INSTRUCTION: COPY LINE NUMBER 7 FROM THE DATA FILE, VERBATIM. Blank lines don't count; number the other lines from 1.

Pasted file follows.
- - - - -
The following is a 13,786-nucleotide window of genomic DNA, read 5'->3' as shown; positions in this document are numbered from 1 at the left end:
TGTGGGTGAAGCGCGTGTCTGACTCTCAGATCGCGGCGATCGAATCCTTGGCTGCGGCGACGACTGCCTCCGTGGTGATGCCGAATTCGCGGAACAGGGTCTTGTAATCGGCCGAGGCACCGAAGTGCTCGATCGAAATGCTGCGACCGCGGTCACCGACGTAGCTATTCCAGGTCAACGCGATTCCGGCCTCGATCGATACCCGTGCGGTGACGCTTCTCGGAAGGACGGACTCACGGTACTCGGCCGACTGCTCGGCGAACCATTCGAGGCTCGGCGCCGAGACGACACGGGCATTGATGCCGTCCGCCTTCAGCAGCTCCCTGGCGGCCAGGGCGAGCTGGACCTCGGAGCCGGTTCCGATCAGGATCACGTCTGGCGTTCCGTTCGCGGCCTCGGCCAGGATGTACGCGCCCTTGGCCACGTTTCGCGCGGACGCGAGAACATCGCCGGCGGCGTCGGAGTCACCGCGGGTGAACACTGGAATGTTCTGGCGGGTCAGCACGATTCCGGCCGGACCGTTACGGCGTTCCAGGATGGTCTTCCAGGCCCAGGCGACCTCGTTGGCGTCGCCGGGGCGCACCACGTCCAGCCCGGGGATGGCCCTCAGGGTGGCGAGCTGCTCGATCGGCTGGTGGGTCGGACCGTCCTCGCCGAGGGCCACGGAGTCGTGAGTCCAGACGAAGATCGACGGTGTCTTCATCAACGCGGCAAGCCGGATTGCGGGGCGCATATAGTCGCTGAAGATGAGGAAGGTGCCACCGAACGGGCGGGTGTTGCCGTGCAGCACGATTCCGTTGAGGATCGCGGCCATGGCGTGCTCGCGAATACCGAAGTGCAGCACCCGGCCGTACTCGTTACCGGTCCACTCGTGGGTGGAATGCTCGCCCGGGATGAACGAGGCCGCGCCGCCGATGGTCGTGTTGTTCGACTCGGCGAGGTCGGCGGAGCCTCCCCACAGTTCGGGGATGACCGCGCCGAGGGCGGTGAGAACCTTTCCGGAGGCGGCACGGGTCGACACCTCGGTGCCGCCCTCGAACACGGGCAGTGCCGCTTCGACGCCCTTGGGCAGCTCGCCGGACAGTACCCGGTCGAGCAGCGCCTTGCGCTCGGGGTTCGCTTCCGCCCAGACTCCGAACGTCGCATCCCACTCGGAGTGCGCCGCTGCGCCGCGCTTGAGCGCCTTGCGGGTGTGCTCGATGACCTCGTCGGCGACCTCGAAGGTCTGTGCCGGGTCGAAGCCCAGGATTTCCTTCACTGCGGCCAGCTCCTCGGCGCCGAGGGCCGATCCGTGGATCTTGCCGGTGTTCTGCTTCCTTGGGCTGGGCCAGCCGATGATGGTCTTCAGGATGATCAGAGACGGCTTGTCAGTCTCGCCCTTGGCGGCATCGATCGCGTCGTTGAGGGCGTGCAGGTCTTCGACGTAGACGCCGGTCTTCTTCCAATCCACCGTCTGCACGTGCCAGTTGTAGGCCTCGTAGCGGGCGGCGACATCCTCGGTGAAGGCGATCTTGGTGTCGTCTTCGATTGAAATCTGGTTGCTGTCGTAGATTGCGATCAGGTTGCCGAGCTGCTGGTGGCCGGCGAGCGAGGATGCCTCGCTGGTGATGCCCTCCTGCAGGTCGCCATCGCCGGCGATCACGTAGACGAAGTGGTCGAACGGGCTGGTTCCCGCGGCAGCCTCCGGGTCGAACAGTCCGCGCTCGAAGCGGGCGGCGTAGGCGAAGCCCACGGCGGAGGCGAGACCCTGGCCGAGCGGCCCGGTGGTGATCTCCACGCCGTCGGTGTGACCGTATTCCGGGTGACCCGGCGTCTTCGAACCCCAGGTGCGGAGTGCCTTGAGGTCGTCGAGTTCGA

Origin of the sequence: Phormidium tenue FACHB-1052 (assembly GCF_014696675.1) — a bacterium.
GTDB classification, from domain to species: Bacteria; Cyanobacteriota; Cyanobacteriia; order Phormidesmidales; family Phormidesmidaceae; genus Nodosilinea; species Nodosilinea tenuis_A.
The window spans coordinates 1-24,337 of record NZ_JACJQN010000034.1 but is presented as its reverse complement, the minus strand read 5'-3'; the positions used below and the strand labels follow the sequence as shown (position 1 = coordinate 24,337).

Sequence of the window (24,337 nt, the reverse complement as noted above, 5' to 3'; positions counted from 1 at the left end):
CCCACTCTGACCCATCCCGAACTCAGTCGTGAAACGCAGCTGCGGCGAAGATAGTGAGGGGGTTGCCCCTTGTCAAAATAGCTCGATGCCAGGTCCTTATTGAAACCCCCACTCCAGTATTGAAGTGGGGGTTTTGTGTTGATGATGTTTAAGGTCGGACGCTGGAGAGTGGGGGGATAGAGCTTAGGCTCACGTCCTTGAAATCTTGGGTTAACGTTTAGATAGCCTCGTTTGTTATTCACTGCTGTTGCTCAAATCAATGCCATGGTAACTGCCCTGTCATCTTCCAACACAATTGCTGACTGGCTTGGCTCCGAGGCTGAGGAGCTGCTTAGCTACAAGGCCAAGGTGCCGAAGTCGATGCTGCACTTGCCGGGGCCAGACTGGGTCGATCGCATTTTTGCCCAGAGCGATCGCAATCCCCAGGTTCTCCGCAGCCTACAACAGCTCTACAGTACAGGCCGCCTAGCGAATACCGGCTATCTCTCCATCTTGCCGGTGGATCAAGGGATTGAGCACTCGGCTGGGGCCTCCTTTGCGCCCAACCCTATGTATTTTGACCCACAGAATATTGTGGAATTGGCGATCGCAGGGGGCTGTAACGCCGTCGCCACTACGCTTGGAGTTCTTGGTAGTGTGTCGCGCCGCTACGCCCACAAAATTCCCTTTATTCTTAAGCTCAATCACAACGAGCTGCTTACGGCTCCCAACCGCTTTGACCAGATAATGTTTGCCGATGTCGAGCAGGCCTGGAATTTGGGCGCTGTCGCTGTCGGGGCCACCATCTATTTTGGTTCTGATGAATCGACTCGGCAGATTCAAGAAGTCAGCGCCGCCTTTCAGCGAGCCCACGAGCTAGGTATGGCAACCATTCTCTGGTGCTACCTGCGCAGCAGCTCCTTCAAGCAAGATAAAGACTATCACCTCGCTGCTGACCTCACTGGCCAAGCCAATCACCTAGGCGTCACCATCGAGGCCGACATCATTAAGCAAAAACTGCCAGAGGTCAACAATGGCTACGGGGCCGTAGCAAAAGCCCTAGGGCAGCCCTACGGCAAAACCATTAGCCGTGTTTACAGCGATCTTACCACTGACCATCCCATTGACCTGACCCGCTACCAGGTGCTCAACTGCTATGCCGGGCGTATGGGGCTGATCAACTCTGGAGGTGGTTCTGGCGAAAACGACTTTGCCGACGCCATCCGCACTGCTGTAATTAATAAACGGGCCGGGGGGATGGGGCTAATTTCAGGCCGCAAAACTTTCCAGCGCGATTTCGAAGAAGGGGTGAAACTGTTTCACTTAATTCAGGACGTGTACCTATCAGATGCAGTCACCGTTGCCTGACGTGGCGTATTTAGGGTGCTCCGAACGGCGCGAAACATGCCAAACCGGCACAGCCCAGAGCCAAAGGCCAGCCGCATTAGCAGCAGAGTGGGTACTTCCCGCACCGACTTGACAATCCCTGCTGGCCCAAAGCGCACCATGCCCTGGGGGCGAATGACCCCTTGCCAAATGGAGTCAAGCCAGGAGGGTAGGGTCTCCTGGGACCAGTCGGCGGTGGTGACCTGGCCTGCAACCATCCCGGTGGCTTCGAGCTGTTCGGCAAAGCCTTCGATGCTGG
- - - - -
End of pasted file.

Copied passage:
CCCACTCTGACCCATCCCGAACTCAGTCGTGAAACGCAGCTGCGGCGAAGATAGTGAGGGGGTTGCCCCTTGTCAAAATAGCTCGATGCCAGGTCCTTATTGAAACCCCCACTCCAGTATTGAAGTGGGGGTTTTGTGTTGATGATGTTTAAGGTCGGACGCTGGAGAGTGGGGGGATAGAGCTTAGGCTCACGTCCTTGAAATCTTGGGTTAACGTTTAGATAGCCTCGTTTGTTATTCACTGCTGTTGCTCAAATCAATGCCATGGTAACTGCCCTGTCATCTTCCAACACAATTGCTGACTGGCTTGGCTCCGAGGCTGAGGAGCTGCTTAGCTACAAGGCCAAGGTGCCGAAGTCGATGCTGCACTTGCCGGGGCCAGACTGGGTCGATCGCATTTTTGCCCAGAGCGATCGCAATCCCCAGGTTCTCCGCAGCCTACAACAGCTCTACAGTACAGGCCGCCTAGCGAATACCGGCTATCTCTCCATCTTGCCGGTGGATCAAGGGATTGAGCACTCGGCTGGGGCCTCCTTTGCGCCCAACCCTATGTATTTTGACCCACAGAATATTGTGGAATTGGCGATCGCAGGGGGCTGTAACGCCGTCGCCACTACGCTTGGAGTTCTTGGTAGTGTGTCGCGCCGCTACGCCCACAAAATTCCCTTTATTCTTAAGCTCAATCACAACGAGCTGCTTACGGCTCCCAACCGCTTTGACCAGATAATGTTTGCCGATGTCGAGCAGGCCTGGAATTTGGGCGCTGTCGCTGTCGGGGCCACCATCTATTTTGGTTCTGATGAATCGACTCGGCAGATTCAAGAAGTCAGCGCCGCCTTTCAGCGAGCCCACGAGCTAGGTATGGCAACCATTCTCTGGTGCTACCTGCGCAGCAGCTCCTTCAAGCAAGATAAAGACTATCACCTCGCTGCTGACCTCACTGGCCAAGCCAATCACCTAGGCGTCACCATCGAGGCCGACATCATTAAGCAAAAACTGCCAGAGGTCAACAATGGCTACGGGGCCGTAGCAAAAGCCCTAGGGCAGCCCTACGGCAAAACCATTAGCCGTGTTTACAGCGATCTTACCACTGACCATCCCATTGACCTGACCCGCTACCAGGTGCTCAACTGCTATGCCGGGCGTATGGGGCTGATCAACTCTGGAGGTGGTTCTGGCGAAAACGACTTTGCCGACGCCATCCGCACTGCTGTAATTAATAAACGGGCCGGGGGGATGGGGCTAATTTCAGGCCGCAAAACTTTCCAGCGCGATTTCGAAGAAGGGGTGAAACTGTTTCACTTAATTCAGGACGTGTACCTATCAGATGCAGTCACCGTTGCCTGACGTGGCGTATTTAGGGTGCTCCGAACGGCGCGAAACATGCCAAACCGGCACAGCCCAGAGCCAAAGGCCAGCCGCATTAGCAGCAGAGTGGGTACTTCCCGCACCGACTTGACAATCCCTGCTGGCCCAAAGCGCACCATGCCCTGGGGGCGAATGACCCCTTGCCAAATGGAGTCAAGCCAGGAGGGTAGGGTCTCCTGGGACCAGTCGGCGGTGGTGACCTGGCCTGCAACCATCCCGGTGGCTTCGAGCTGTTCGGCAAAGCCTTCGATGCTGG